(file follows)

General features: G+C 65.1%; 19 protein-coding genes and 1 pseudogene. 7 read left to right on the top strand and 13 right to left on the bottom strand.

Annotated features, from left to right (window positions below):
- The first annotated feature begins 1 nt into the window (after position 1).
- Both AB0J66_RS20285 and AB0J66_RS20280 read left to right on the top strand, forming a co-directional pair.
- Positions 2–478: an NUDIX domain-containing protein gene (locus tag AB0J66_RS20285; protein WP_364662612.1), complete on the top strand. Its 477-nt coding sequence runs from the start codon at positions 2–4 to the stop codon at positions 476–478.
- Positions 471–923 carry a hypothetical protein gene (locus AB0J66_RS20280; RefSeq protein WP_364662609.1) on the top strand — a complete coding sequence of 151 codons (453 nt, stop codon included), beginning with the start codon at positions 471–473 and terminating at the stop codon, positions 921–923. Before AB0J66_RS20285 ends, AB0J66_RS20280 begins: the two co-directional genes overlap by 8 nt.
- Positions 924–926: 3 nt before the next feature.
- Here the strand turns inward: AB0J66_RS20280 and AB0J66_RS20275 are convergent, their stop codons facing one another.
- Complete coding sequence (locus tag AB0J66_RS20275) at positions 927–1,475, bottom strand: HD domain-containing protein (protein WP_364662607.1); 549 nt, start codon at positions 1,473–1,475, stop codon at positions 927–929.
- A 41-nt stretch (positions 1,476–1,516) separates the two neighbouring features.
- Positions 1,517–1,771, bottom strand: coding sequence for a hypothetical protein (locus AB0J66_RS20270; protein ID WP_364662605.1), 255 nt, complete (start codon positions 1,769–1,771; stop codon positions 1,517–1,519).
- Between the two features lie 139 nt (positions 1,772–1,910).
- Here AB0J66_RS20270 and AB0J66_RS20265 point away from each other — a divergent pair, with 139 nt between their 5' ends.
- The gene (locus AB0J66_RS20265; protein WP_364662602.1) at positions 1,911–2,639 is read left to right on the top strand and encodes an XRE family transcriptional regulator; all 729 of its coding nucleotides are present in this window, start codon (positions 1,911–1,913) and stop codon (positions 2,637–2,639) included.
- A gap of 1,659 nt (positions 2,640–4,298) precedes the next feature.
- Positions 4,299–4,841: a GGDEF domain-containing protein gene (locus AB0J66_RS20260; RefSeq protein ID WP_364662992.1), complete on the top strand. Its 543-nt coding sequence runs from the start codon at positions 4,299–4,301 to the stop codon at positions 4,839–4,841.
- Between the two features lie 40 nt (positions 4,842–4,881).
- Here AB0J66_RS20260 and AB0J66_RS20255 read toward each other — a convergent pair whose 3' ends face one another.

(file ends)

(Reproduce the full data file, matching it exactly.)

General features: G+C 65.1%; 19 protein-coding genes and 1 pseudogene. 7 read left to right on the top strand and 13 right to left on the bottom strand.

Annotated features, from left to right (window positions below):
- The first annotated feature begins 1 nt into the window (after position 1).
- Both AB0J66_RS20285 and AB0J66_RS20280 read left to right on the top strand, forming a co-directional pair.
- Positions 2–478: an NUDIX domain-containing protein gene (locus tag AB0J66_RS20285; protein WP_364662612.1), complete on the top strand. Its 477-nt coding sequence runs from the start codon at positions 2–4 to the stop codon at positions 476–478.
- Positions 471–923 carry a hypothetical protein gene (locus AB0J66_RS20280; RefSeq protein WP_364662609.1) on the top strand — a complete coding sequence of 151 codons (453 nt, stop codon included), beginning with the start codon at positions 471–473 and terminating at the stop codon, positions 921–923. Before AB0J66_RS20285 ends, AB0J66_RS20280 begins: the two co-directional genes overlap by 8 nt.
- Positions 924–926: 3 nt before the next feature.
- Here the strand turns inward: AB0J66_RS20280 and AB0J66_RS20275 are convergent, their stop codons facing one another.
- Complete coding sequence (locus tag AB0J66_RS20275) at positions 927–1,475, bottom strand: HD domain-containing protein (protein WP_364662607.1); 549 nt, start codon at positions 1,473–1,475, stop codon at positions 927–929.
- A 41-nt stretch (positions 1,476–1,516) separates the two neighbouring features.
- Positions 1,517–1,771, bottom strand: coding sequence for a hypothetical protein (locus AB0J66_RS20270; protein ID WP_364662605.1), 255 nt, complete (start codon positions 1,769–1,771; stop codon positions 1,517–1,519).
- Between the two features lie 139 nt (positions 1,772–1,910).
- Here AB0J66_RS20270 and AB0J66_RS20265 point away from each other — a divergent pair, with 139 nt between their 5' ends.
- The gene (locus AB0J66_RS20265; protein WP_364662602.1) at positions 1,911–2,639 is read left to right on the top strand and encodes an XRE family transcriptional regulator; all 729 of its coding nucleotides are present in this window, start codon (positions 1,911–1,913) and stop codon (positions 2,637–2,639) included.
- A gap of 1,659 nt (positions 2,640–4,298) precedes the next feature.
- Positions 4,299–4,841: a GGDEF domain-containing protein gene (locus AB0J66_RS20260; RefSeq protein ID WP_364662992.1), complete on the top strand. Its 543-nt coding sequence runs from the start codon at positions 4,299–4,301 to the stop codon at positions 4,839–4,841.
- Between the two features lie 40 nt (positions 4,842–4,881).
- Here AB0J66_RS20260 and AB0J66_RS20255 read toward each other — a convergent pair whose 3' ends face one another.